FAA to require airlines use data to prevent accidents

Published Jan. 8, 2015

WASHINGTON — New federal rules announced Wednesday will require airlines to collect and analyze safety data in an effort to spot troubling trends and help prevent accidents.

The Federal Aviation Administration said the causes of 123 accidents between 2001 and 2010 could have been identified beforehand if airlines had safety management systems in place.

Passenger and cargo airlines must have such systems by 2018. The rules detail the kind of data to be collected and analyzed, but give airlines flexibility about gathering the information. Airlines will be required to develop programs to analyze the data.

"Aviation is incredibly safe, but continued growth means that we must be proactive and smart about how we use safety data to detect and mitigate risk," Transportation Secretary Anthony Foxx said.

After the 2009 crash of a regional airliner near Buffalo, N.Y., Congress passed an aviation safety law that included a deadline of July 2012 for the FAA to issue rules requiring airlines to have safety management systems. The National Transportation Safety Board, which investigates air crashes, has also urged the FAA to require such systems.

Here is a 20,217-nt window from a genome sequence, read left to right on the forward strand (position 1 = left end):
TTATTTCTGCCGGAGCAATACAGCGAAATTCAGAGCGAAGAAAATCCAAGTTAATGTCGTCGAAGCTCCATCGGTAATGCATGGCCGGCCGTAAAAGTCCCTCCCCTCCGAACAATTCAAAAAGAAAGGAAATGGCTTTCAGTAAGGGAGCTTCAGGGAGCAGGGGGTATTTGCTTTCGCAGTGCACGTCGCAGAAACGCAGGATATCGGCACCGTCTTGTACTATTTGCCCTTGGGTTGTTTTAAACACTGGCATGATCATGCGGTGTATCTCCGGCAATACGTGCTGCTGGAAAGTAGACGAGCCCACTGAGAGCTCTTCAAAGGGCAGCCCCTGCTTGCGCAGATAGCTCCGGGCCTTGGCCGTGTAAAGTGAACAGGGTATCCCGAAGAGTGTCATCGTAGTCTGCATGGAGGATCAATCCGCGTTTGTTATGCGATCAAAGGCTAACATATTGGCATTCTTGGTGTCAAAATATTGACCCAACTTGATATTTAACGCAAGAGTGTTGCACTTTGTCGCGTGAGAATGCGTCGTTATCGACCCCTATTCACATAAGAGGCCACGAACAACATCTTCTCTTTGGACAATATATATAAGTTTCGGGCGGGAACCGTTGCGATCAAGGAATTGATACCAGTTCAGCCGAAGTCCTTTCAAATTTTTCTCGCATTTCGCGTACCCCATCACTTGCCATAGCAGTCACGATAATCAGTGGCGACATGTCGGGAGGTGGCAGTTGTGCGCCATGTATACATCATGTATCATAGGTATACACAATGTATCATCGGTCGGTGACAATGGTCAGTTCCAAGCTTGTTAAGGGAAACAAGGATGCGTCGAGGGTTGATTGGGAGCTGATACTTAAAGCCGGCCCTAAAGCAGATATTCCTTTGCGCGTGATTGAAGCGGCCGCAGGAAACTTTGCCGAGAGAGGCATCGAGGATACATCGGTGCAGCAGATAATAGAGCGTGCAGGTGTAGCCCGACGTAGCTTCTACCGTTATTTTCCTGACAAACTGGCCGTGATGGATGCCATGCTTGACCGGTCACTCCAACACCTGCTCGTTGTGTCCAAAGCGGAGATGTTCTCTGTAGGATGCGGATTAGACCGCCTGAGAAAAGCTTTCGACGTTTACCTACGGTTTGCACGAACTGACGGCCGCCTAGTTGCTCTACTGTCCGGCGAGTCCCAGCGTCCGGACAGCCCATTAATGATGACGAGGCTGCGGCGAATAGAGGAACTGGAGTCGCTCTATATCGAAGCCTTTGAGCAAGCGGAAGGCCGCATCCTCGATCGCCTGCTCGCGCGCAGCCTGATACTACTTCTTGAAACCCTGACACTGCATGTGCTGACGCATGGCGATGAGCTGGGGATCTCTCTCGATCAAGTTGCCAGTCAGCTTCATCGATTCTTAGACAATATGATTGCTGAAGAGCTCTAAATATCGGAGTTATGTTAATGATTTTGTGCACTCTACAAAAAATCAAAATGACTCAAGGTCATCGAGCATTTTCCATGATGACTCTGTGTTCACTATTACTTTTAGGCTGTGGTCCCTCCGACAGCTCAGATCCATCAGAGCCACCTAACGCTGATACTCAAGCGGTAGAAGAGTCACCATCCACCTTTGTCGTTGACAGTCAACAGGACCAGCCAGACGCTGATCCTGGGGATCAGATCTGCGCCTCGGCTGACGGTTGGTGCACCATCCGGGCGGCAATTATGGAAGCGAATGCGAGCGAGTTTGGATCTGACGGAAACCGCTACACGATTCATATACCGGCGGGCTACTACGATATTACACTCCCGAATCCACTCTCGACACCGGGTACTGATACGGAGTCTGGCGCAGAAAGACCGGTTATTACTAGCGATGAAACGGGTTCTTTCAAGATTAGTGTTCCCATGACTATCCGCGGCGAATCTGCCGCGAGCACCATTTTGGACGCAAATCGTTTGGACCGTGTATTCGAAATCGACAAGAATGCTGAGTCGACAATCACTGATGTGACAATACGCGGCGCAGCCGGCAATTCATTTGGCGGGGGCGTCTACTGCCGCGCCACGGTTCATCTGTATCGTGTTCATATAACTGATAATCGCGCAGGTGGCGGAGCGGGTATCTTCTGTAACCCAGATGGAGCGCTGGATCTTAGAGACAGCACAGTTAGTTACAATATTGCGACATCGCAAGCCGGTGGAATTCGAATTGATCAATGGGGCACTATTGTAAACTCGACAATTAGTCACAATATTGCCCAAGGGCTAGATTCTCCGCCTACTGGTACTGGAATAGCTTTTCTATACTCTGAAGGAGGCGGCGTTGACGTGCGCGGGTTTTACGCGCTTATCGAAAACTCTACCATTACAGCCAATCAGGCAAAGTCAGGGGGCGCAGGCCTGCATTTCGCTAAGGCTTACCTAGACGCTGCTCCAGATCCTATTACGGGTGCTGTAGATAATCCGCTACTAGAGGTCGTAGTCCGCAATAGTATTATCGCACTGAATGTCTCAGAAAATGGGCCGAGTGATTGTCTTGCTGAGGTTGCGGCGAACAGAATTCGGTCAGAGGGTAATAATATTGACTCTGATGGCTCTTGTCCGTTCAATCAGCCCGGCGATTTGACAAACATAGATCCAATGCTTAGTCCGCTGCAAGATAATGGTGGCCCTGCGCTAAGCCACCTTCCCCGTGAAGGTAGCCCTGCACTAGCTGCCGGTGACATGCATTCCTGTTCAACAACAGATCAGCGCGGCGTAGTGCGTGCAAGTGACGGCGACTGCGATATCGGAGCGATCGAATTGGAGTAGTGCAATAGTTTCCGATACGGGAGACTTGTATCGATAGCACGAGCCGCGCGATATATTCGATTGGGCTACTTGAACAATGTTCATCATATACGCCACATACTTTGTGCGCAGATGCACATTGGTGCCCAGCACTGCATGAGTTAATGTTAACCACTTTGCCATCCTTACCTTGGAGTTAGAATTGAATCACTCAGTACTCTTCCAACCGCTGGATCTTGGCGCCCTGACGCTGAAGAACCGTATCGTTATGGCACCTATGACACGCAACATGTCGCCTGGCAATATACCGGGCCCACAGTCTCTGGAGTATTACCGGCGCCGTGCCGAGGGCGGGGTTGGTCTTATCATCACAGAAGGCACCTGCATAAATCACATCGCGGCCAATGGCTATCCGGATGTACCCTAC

Susan Bourque, who lost her sister Beverly Eckert — a noted 9/11 widow and activist — in the 2009 crash, praised the FAA for including regional air carriers in the rule.

"It is so important that every passenger flying on a regional airline … receives the benefit of a commitment to and investment in best-practice, data-driven safety programs that is commensurate with that of the major carriers like Southwest and Delta — a commitment and investment that my sister Beverly and everyone else lost on Flight 3407 sadly and tragically did not receive," Bourque said in a statement.